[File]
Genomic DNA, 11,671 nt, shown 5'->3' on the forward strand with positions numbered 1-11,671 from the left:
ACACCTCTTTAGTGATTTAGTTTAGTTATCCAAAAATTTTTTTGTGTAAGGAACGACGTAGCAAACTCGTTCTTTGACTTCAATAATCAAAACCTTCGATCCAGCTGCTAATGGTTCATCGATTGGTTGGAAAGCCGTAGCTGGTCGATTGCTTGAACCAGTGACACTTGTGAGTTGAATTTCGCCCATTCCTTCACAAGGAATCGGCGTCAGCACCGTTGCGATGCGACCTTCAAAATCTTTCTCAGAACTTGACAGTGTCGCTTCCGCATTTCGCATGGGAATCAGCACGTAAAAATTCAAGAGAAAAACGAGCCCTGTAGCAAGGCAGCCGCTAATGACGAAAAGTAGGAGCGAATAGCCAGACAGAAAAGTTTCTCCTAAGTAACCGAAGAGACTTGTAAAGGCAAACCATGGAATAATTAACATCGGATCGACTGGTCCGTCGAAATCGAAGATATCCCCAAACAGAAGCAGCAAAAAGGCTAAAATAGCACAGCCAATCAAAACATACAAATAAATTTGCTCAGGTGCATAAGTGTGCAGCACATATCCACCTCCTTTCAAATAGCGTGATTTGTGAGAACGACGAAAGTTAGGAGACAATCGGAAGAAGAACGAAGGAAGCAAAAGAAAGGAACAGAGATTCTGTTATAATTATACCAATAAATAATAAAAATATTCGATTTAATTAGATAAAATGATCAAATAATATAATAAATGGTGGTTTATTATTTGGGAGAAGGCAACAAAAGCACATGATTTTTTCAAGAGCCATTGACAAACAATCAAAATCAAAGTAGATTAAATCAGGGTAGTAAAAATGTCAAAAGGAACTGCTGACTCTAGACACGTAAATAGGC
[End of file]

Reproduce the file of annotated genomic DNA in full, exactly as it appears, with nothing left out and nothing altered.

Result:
Genomic DNA, 11,671 nt, shown 5'->3' on the forward strand with positions numbered 1-11,671 from the left:
ACACCTCTTTAGTGATTTAGTTTAGTTATCCAAAAATTTTTTTGTGTAAGGAACGACGTAGCAAACTCGTTCTTTGACTTCAATAATCAAAACCTTCGATCCAGCTGCTAATGGTTCATCGATTGGTTGGAAAGCCGTAGCTGGTCGATTGCTTGAACCAGTGACACTTGTGAGTTGAATTTCGCCCATTCCTTCACAAGGAATCGGCGTCAGCACCGTTGCGATGCGACCTTCAAAATCTTTCTCAGAACTTGACAGTGTCGCTTCCGCATTTCGCATGGGAATCAGCACGTAAAAATTCAAGAGAAAAACGAGCCCTGTAGCAAGGCAGCCGCTAATGACGAAAAGTAGGAGCGAATAGCCAGACAGAAAAGTTTCTCCTAAGTAACCGAAGAGACTTGTAAAGGCAAACCATGGAATAATTAACATCGGATCGACTGGTCCGTCGAAATCGAAGATATCCCCAAACAGAAGCAGCAAAAAGGCTAAAATAGCACAGCCAATCAAAACATACAAATAAATTTGCTCAGGTGCATAAGTGTGCAGCACATATCCACCTCCTTTCAAATAGCGTGATTTGTGAGAACGACGAAAGTTAGGAGACAATCGGAAGAAGAACGAAGGAAGCAAAAGAAAGGAACAGAGATTCTGTTATAATTATACCAATAAATAATAAAAATATTCGATTTAATTAGATAAAATGATCAAATAATATAATAAATGGTGGTTTATTATTTGGGAGAAGGCAACAAAAGCACATGATTTTTTCAAGAGCCATTGACAAACAATCAAAATCAAAGTAGATTAAATCAGGGTAGTAAAAATGTCAAAAGGAACTGCTGACTCTAGACACGTAAATAGGC